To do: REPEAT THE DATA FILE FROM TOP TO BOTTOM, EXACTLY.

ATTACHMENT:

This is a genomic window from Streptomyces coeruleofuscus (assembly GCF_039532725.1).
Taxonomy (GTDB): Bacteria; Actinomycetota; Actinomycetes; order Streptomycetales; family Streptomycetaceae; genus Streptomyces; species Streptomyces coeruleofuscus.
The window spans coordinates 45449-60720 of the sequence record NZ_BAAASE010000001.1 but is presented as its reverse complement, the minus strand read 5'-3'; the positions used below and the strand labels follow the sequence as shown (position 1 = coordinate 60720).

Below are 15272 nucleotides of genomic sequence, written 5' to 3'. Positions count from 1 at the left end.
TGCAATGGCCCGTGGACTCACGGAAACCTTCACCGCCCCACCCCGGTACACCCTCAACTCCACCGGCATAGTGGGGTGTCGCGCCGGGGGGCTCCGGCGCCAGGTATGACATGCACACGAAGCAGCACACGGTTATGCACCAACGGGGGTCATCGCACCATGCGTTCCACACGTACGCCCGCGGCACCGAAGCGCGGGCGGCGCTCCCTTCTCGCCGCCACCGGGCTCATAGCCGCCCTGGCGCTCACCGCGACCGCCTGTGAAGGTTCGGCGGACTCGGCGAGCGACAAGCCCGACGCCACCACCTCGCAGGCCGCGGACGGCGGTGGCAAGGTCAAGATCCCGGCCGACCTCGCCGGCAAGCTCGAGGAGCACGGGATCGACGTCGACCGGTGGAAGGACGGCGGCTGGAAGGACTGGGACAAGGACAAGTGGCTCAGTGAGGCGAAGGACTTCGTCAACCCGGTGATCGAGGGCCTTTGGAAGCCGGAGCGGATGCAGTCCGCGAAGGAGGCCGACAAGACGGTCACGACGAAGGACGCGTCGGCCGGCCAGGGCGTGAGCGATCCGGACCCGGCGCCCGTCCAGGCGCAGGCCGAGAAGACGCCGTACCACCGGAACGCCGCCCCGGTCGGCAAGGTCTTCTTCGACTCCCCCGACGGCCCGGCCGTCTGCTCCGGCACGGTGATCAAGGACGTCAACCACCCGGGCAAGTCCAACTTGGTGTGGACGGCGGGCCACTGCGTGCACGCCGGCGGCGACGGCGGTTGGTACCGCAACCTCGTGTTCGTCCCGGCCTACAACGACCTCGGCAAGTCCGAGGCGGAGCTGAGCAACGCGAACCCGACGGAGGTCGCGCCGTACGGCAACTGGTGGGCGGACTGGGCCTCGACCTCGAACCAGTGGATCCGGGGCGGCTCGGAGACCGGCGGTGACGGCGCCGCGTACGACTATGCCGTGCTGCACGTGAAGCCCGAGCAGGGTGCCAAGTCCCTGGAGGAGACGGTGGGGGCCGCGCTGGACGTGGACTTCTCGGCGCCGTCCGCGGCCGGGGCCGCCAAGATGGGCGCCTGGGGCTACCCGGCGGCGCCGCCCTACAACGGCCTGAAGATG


This is a genomic window from Streptomyces coeruleofuscus (assembly GCF_039532725.1).
Taxonomy (GTDB): Bacteria; Actinomycetota; Actinomycetes; order Streptomycetales; family Streptomycetaceae; genus Streptomyces; species Streptomyces coeruleofuscus.
The window spans coordinates 45449-60720 of the sequence record NZ_BAAASE010000001.1 but is presented as its reverse complement, the minus strand read 5'-3'; the positions used below and the strand labels follow the sequence as shown (position 1 = coordinate 60720).

Below are 15272 nucleotides of genomic sequence, written 5' to 3'. Positions count from 1 at the left end.
TGCAATGGCCCGTGGACTCACGGAAACCTTCACCGCCCCACCCCGGTACACCCTCAACTCCACCGGCATAGTGGGGTGTCGCGCCGGGGGGCTCCGGCGCCAGGTATGACATGCACACGAAGCAGCACACGGTTATGCACCAACGGGGGTCATCGCACCATGCGTTCCACACGTACGCCCGCGGCACCGAAGCGCGGGCGGCGCTCCCTTCTCGCCGCCACCGGGCTCATAGCCGCCCTGGCGCTCACCGCGACCGCCTGTGAAGGTTCGGCGGACTCGGCGAGCGACAAGCCCGACGCCACCACCTCGCAGGCCGCGGACGGCGGTGGCAAGGTCAAGATCCCGGCCGACCTCGCCGGCAAGCTCGAGGAGCACGGGATCGACGTCGACCGGTGGAAGGACGGCGGCTGGAAGGACTGGGACAAGGACAAGTGGCTCAGTGAGGCGAAGGACTTCGTCAACCCGGTGATCGAGGGCCTTTGGAAGCCGGAGCGGATGCAGTCCGCGAAGGAGGCCGACAAGACGGTCACGACGAAGGACGCGTCGGCCGGCCAGGGCGTGAGCGATCCGGACCCGGCGCCCGTCCAGGCGCAGGCCGAGAAGACGCCGTACCACCGGAACGCCGCCCCGGTCGGCAAGGTCTTCTTCGACTCCCCCGACGGCCCGGCCGTCTGCTCCGGCACGGTGATCAAGGACGTCAACCACCCGGGCAAGTCCAACTTGGTGTGGACGGCGGGCCACTGCGTGCACGCCGGCGGCGACGGCGGTTGGTACCGCAACCTCGTGTTCGTCCCGGCCTACAACGACCTCGGCAAGTCCGAGGCGGAGCTGAGCAACGCGAACCCGACGGAGGTCGCGCCGTACGGCAACTGGTGGGCGGACTGGGCCTCGACCTCGAACCAGTGGATCCGGGGCGGCTCGGAGACCGGCGGTGACGGCGCCGCGTACGACTATGCCGTGCTGCACGTGAAGCCCGAGCAGGGTGCCAAGTCCCTGGAGGAGACGGTGGGGGCCGCGCTGGACGTGGACTTCTCGGCGCCGTCCGCGGCCGGGGCCGCCAAGATGGGCGCCTGGGGCTACCCGGCGGCGCCGCCCTACAACGGCCTGAAGATG